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Emily Williams and Robin Sage
Emily Williams and Robin Sage don’t exist in the real world. They are fake social network accounts designed to obtain sensitive information. Robin Sage was created in late 2009 to obtain information from intelligence on US military personnel. Her story was presented at the Black Hat hacker conference upsetting many people by exposing the type of sensitive data provided over social networks. Joey Muniz and Aamir Lakhani decided to go one-step further and ask the hard question: “what else can happen outside of data being leaked over social networks”. We decided to find out using Emily Williams.
NOTE: The research presented is real. Many people reading this are friends with Emily and probably mad at us. We have informed anybody attacked so if you haven’t heard from us, you are just social network friends with Emily.
Emily’s Real Employer
Emily Williams was created in November 2011 for Facebook and LinkedIn. Our goal was to pick a specific target and see how far we could penetrate the target using social networks as the entry point for infiltration. The plan was to build up a social network with key personal and launch attacks from Facebook and LinkedIn that compromised systems using social networks. From there, we could gain entry into the network and more or less capture the flag. The research was made public with the goal of educating employees about security around social networks as well as the current potential threats that could target people like you. We had executive approval before conducting the experiment.
Social Network Findings
The first step was creating the Facebook and LinkedIn accounts. We found a non technical female employee from the restaurant industry (that happened to be a few blocks from our target) to volunteer pictures for Emily’s appearance. We developed a fake social security number, residence and other areas that may be searched to make Emily seem real. We gave Emily an IT background from the University of Texas and updated her profile with a matching employment background.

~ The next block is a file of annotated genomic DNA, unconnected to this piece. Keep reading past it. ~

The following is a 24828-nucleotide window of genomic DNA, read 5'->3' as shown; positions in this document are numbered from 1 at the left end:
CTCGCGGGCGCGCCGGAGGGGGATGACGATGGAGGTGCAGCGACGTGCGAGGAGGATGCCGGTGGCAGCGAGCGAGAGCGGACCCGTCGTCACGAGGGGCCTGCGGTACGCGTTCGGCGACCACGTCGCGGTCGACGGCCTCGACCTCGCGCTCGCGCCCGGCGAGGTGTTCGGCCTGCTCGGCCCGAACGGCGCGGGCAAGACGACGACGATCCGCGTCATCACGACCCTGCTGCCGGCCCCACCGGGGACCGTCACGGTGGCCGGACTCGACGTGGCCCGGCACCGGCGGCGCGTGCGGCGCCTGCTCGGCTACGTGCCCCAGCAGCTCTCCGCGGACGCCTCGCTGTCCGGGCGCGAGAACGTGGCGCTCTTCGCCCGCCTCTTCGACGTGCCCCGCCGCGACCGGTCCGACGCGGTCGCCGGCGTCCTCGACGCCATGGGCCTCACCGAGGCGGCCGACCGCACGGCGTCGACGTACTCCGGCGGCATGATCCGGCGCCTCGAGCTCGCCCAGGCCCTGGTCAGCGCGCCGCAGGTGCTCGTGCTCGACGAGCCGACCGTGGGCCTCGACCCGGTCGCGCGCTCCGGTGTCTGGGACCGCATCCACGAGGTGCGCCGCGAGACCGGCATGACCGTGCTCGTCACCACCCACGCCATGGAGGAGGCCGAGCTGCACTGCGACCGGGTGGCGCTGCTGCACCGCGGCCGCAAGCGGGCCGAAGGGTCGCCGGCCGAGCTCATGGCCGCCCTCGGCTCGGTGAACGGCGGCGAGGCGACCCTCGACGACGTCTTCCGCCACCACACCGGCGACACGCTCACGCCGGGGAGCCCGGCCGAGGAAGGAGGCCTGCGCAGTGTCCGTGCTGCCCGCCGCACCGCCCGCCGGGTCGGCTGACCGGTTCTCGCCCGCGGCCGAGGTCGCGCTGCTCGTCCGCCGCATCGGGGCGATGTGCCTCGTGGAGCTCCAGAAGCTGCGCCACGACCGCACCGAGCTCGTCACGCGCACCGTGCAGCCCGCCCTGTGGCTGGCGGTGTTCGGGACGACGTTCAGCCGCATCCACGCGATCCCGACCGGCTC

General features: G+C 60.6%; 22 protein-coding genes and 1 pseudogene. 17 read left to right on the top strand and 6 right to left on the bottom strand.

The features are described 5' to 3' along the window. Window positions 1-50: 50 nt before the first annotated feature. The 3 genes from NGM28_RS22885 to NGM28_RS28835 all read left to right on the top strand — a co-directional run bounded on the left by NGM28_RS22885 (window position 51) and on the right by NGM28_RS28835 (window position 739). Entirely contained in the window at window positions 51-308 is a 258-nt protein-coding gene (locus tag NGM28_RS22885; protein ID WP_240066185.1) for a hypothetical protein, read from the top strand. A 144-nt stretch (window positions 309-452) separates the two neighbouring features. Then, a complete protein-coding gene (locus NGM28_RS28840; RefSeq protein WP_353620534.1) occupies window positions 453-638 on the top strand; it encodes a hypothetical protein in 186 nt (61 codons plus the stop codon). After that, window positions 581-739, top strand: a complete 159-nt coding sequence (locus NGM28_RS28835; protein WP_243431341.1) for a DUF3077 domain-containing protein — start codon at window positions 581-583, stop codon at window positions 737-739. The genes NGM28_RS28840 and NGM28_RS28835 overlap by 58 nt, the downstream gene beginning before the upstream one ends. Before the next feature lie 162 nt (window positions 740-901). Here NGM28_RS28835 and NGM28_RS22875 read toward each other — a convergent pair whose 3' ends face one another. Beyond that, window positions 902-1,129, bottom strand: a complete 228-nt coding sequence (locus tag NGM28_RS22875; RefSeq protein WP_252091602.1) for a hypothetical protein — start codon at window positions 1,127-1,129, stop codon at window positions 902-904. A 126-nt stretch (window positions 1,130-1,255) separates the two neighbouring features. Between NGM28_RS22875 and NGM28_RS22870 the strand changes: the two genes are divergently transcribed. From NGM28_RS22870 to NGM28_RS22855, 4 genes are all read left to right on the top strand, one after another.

Social Engineer Using Facebook Profile Info
User Flags Emily
Step two was building up friends prior to networking with our target audience. We decided to pick on Joey Muniz’s friends figuring if they flagged her as fake, they wouldn’t inform anybody from our target audience. Within hours we had over 100 friends using manual adding methods. We found very little resistance to accepting her as a friend however one individual not only denied her friend request but also posted to his friends a warning about Emily without actually calling her out. Another funny story was a friend ask “Do I know you?” and by simply replying with information from his social profile, we had him say he remember her. The lesson learned is think about what you post because it could be used against you!
Job Offer Based On Profile Info
Once we had a decent number of friends, we updated her status as a new employee to our target with a technical engineering title. From there, we start adding potential targets starting with sales and mid level technical staff as well as our partners with the target. We not only grew our friends from the organizations, we also started receiving job offers, meeting requests and congratulations on the new job with our target. As our target audience friend number grew, we started moving up the rank eventually capturing people from Human Resources and Engineering who would be responsible for hiring Emily if she existed. We moved all the way up to executive leadership and happy to say our President denied her friend request based on looking for her name is the corporate directory. We have a lot of respect for his diligence.
Can You Trust LinkedIn Endorsing?
At this point we have networked with our target audience and have enough key members linked to perform attacks. Part 2 of this story will feature how we leveraged the social network to obtain access to the network. Consider part 2 the answer to WHY Robin Sage and Emily Williams are a risk for organizations. Stay tuned for part two and again for those involved, don’t worry we didn’t do anything bad to you unless we told you. Oh and thanks for helping us prove our point about the dangers of social networks!
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